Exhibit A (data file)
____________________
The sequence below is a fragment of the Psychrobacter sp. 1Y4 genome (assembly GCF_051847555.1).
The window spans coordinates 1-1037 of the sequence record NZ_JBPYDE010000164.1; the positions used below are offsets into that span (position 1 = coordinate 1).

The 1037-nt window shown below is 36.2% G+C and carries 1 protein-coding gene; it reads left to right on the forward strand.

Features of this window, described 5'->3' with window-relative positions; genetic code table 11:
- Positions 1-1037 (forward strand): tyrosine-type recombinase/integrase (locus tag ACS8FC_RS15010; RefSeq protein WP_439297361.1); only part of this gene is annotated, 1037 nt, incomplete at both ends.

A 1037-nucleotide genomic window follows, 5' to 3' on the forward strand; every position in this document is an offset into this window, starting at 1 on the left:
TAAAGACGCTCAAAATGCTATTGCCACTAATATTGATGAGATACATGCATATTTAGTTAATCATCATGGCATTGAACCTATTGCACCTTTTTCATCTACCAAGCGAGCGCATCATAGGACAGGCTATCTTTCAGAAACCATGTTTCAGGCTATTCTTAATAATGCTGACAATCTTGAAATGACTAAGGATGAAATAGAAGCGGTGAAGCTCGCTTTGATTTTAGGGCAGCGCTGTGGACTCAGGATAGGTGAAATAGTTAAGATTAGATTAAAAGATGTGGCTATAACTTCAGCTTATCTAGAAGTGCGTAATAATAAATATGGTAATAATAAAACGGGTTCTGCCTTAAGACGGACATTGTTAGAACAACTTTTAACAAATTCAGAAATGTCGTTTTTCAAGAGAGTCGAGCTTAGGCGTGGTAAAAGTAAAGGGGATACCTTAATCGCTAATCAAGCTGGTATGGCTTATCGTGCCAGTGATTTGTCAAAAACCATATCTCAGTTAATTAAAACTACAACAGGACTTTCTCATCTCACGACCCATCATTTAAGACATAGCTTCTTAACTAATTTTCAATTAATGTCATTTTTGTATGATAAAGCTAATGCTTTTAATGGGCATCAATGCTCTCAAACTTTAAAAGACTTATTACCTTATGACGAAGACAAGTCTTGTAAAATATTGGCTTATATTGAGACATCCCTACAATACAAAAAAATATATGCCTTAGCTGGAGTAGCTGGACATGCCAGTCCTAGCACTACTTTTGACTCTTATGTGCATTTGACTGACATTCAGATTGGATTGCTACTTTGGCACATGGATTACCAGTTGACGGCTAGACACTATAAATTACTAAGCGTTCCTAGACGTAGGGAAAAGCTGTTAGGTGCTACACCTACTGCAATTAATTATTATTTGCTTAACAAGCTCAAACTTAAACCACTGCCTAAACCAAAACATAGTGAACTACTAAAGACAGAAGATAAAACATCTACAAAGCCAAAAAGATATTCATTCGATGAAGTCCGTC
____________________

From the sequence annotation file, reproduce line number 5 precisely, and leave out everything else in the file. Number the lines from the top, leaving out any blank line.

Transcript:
- Positions 1-1037 (forward strand): tyrosine-type recombinase/integrase (locus tag ACS8FC_RS15010; RefSeq protein WP_439297361.1); only part of this gene is annotated, 1037 nt, incomplete at both ends.